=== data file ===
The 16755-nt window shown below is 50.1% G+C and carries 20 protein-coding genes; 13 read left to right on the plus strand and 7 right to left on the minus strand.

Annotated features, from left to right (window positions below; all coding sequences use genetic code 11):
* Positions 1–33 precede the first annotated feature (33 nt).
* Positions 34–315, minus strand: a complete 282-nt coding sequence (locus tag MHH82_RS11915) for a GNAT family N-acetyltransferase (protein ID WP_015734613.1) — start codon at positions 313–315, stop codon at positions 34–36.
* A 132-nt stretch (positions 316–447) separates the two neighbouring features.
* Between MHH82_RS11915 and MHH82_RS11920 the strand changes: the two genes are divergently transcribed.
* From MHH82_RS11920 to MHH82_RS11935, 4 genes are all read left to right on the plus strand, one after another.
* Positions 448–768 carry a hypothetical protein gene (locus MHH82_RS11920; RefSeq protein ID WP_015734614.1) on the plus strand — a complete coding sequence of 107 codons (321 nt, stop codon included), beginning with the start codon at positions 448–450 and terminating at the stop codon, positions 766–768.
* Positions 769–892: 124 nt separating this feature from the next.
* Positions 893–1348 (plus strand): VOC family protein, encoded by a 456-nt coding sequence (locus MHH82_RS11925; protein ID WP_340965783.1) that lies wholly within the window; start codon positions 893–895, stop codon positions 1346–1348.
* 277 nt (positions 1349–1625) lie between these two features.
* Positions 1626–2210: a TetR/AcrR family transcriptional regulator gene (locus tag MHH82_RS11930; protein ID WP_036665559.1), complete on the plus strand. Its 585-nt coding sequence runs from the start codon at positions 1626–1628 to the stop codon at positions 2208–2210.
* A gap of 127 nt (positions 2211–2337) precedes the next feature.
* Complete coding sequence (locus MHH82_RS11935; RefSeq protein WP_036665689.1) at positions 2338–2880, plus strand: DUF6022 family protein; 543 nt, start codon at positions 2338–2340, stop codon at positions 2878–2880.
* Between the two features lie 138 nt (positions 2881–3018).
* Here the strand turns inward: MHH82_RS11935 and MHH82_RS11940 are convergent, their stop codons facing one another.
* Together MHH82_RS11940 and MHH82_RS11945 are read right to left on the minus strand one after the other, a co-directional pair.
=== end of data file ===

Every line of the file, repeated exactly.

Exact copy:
The 16755-nt window shown below is 50.1% G+C and carries 20 protein-coding genes; 13 read left to right on the plus strand and 7 right to left on the minus strand.

Annotated features, from left to right (window positions below; all coding sequences use genetic code 11):
* Positions 1–33 precede the first annotated feature (33 nt).
* Positions 34–315, minus strand: a complete 282-nt coding sequence (locus tag MHH82_RS11915) for a GNAT family N-acetyltransferase (protein ID WP_015734613.1) — start codon at positions 313–315, stop codon at positions 34–36.
* A 132-nt stretch (positions 316–447) separates the two neighbouring features.
* Between MHH82_RS11915 and MHH82_RS11920 the strand changes: the two genes are divergently transcribed.
* From MHH82_RS11920 to MHH82_RS11935, 4 genes are all read left to right on the plus strand, one after another.
* Positions 448–768 carry a hypothetical protein gene (locus MHH82_RS11920; RefSeq protein ID WP_015734614.1) on the plus strand — a complete coding sequence of 107 codons (321 nt, stop codon included), beginning with the start codon at positions 448–450 and terminating at the stop codon, positions 766–768.
* Positions 769–892: 124 nt separating this feature from the next.
* Positions 893–1348 (plus strand): VOC family protein, encoded by a 456-nt coding sequence (locus MHH82_RS11925; protein ID WP_340965783.1) that lies wholly within the window; start codon positions 893–895, stop codon positions 1346–1348.
* 277 nt (positions 1349–1625) lie between these two features.
* Positions 1626–2210: a TetR/AcrR family transcriptional regulator gene (locus tag MHH82_RS11930; protein ID WP_036665559.1), complete on the plus strand. Its 585-nt coding sequence runs from the start codon at positions 1626–1628 to the stop codon at positions 2208–2210.
* A gap of 127 nt (positions 2211–2337) precedes the next feature.
* Complete coding sequence (locus MHH82_RS11935; RefSeq protein WP_036665689.1) at positions 2338–2880, plus strand: DUF6022 family protein; 543 nt, start codon at positions 2338–2340, stop codon at positions 2878–2880.
* Between the two features lie 138 nt (positions 2881–3018).
* Here the strand turns inward: MHH82_RS11935 and MHH82_RS11940 are convergent, their stop codons facing one another.
* Together MHH82_RS11940 and MHH82_RS11945 are read right to left on the minus strand one after the other, a co-directional pair.